They are narcoleptic
Narcolepsy is a rare condition in dogs, but it can happen. While playing, your dog will suddenly fall fast asleep right in the middle of whatever it is they’re doing. This switch to “sleep mode” is so fast that their eyes may not close all the way, even as they’re snoring.
Is it common for dogs to sleep with their eyes open?
Yes, it is very common for many dogs — who are perfectly healthy, we might add — to sleep with their eyes open. It’s just not something that humans are aware of all of the time until they happen to witness it for themselves and feel a wave of panic. Some dogs may never sleep with their eyes open, and others may always sleep with their eyes open. It just depends on the dog.
Is it normal for a dog’s eyes to roll back when they sleep?
Yes, this can happen to dogs when they are asleep and deep in the REM stage. This, too, happens with humans.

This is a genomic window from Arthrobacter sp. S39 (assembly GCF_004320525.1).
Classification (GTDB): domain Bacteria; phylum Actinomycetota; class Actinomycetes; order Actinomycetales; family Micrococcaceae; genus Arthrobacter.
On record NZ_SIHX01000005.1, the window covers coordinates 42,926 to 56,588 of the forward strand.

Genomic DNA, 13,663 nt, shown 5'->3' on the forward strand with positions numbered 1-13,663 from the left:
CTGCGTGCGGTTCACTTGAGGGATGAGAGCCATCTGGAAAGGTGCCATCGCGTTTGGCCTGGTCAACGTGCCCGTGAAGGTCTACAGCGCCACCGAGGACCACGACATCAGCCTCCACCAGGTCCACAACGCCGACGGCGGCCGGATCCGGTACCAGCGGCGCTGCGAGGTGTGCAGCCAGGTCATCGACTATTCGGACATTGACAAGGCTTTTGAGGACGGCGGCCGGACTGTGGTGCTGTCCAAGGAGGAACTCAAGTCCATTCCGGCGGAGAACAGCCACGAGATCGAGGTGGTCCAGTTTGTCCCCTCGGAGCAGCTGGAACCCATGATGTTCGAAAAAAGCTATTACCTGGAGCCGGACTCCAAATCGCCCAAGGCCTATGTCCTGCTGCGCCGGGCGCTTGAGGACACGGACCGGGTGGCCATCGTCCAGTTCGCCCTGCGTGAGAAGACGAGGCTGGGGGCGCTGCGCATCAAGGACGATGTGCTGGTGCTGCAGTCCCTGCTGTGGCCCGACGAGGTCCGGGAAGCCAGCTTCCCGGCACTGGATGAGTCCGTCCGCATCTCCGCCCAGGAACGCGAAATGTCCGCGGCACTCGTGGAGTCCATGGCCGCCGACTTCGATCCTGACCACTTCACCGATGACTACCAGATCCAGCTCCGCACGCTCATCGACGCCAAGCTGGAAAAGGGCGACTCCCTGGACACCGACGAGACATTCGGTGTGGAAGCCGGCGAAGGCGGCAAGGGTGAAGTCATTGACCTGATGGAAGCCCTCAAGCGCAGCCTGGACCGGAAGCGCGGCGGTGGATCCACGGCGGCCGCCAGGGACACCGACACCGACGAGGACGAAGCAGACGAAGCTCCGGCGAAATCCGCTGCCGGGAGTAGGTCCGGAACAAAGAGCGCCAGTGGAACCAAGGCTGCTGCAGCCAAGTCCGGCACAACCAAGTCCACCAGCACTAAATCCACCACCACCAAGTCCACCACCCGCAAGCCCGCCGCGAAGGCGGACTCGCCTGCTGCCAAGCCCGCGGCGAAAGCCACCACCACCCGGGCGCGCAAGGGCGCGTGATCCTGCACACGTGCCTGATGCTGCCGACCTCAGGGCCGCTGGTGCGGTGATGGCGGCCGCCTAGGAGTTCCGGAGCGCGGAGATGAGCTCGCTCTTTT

When to worry about my dog sleeping with its eyes open?
While sleeping with open eyes is alarming, it’s normally harmless because it is considered a typical dog behavior. However, there is one exception to this: your dog may be having a seizure.
Don’t panic. This is very rare. This is characterized by a dog’s eyes being wide open — like, bug-eyed. Since most will have slits open or partial eyes open, the difference between partial and bug eyes will be straightforward to see (no pun intended).
How do I know if it’s a seizure?
If you’re now panicking anyway, you can use these questions to help you gauge if it’s a seizure or just sleeping with their eyes open:
- Do they seem otherwise relaxed?
- Are they twitching once in a while?
- Is their breathing normal?
If you answered “yes” to any of these, your dog is okay. If your dog has a seizure, it will be rigid and consistently shaking and trembling like shivering. Their breathing will be labored, and they’ll often have a weird expression on their face. They can often howl or wail, too.